Estate Planning

We review your assets and liabilities in detail, then discuss your planning objectives. We next prepare documents that allow for the management and disposition of your assets in the event of incapacity or death. This planning often includes the devise of assets to heirs and the settlement of estate taxes, if necessary. Your estate plan may include documents such as a Revocable Living Trust, Amendment to Trust, Last Will and Testament, Durable Power of Attorney, Health Care Surrogate, Living Will, Declaration Naming Preneed Guardian, and possibly an Enhanced Life Estate Deed.

“Estate planning is an important and everlasting gift you can give your family.”
– Suze Orman, Personal Finance Expert

Probate Administration

The way in which property passes upon a loved one’s death depends upon how the property was owned. Property can pass automatically to another through a beneficiary designation. That could be in the form of a payable on death (POD), or transfer on death (TOD) beneficiary designation. Such a property is described as “non-probate.” A decedent could also own property or a bank account jointly with the right of survivorship, which means the survivor automatically becomes the owner of the whole property or bank account (also non-probate).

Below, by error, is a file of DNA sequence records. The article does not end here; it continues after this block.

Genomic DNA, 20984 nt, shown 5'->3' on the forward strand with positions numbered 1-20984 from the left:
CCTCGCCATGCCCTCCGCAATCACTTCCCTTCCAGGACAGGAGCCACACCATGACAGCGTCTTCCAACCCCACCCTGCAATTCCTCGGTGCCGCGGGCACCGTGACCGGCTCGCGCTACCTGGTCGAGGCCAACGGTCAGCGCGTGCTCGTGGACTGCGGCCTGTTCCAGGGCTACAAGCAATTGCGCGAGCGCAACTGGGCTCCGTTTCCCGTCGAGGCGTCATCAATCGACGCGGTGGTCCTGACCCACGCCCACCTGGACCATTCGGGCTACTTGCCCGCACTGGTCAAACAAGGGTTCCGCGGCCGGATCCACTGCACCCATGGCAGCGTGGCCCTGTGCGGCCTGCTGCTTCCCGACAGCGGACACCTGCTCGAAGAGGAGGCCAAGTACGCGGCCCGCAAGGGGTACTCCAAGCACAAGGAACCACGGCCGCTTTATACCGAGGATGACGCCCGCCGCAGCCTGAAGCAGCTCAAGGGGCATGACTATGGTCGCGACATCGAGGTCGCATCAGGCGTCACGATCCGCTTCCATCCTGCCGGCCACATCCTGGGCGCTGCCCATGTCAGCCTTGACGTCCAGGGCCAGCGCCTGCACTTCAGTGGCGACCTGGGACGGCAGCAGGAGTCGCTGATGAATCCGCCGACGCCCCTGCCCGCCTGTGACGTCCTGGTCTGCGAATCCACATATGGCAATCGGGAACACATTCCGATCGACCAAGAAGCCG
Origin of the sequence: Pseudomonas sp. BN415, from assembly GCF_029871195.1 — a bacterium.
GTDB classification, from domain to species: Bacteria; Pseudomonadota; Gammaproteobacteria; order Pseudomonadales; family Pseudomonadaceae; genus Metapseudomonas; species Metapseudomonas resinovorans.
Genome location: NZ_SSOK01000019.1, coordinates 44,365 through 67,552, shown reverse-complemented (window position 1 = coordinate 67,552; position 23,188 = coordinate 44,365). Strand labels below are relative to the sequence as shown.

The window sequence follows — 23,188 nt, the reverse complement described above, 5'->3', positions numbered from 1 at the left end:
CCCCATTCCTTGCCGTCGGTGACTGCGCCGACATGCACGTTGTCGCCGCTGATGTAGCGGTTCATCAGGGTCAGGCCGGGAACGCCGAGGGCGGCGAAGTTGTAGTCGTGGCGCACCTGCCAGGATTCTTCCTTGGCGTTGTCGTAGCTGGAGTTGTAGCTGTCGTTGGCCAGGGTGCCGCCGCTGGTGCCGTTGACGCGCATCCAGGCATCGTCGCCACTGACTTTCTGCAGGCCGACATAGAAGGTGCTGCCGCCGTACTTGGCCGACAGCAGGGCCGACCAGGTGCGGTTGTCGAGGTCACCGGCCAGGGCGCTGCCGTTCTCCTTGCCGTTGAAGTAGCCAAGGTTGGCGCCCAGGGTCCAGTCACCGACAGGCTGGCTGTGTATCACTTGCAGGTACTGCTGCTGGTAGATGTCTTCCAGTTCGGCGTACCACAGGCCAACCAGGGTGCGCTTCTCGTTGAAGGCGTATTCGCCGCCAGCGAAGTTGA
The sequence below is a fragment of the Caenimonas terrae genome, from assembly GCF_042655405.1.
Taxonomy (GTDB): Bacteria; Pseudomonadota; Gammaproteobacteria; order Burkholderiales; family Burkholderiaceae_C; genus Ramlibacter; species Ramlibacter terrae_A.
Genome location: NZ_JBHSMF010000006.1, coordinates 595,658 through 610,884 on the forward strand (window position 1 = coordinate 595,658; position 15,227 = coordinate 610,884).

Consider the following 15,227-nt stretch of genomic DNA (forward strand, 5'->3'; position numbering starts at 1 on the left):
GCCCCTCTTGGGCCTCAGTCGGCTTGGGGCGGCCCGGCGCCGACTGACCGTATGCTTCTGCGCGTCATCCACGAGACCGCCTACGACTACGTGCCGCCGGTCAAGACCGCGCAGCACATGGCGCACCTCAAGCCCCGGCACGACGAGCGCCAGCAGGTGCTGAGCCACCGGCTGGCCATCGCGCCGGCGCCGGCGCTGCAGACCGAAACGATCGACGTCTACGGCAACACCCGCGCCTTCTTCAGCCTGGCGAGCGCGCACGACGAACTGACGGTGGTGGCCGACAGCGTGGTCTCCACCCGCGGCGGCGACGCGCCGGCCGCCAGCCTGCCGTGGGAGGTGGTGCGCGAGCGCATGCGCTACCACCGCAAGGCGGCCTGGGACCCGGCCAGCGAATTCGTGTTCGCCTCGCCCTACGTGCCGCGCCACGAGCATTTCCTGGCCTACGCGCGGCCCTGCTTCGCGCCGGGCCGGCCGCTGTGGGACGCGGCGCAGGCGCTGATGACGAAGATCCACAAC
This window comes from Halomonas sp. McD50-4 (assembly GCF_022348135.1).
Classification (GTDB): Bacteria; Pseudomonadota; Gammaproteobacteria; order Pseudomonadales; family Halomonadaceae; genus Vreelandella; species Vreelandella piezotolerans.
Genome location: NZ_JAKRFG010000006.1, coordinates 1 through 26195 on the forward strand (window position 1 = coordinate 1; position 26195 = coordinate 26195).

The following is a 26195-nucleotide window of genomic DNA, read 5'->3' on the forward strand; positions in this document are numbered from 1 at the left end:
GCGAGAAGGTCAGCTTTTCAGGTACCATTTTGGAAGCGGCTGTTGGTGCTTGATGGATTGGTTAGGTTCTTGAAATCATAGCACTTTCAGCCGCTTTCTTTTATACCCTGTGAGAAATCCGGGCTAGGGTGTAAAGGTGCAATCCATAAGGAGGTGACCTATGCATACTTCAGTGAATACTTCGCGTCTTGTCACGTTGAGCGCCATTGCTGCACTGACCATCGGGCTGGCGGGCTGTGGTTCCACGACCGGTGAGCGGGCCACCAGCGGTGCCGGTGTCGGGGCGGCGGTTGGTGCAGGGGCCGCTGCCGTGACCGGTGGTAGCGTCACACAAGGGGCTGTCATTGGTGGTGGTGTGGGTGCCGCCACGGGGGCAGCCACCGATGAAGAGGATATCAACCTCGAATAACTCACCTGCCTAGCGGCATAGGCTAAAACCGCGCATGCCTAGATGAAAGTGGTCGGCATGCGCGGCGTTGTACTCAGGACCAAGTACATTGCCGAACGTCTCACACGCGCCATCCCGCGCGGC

After a loved one passes away, and if they leave individually owned assets, the probate process is necessary to transfer those assets to their beneficiaries. Property of this type is described as “probate property.” The probate of the decedent’s estate allows for the effective management and distribution of assets in accordance with the terms of their Will, or in accordance with Florida law, should they die without a Will. “Probate” refers to the process of filing a Will with the Probate court and administering the estate according to the terms of the Will. A common misconception is that drafting a Will allows you to avoid probate, but this is not the case.

Trust Administration

Trust administration refers to the successor trustee’s management of the trust property after the settlor’s death. The trustee is bound to administer the trust in accordance with the trust document’s terms for the benefit of the beneficiaries. It is recommended that the successor trustee engage an attorney to help guide and protect him or her throughout the administration process.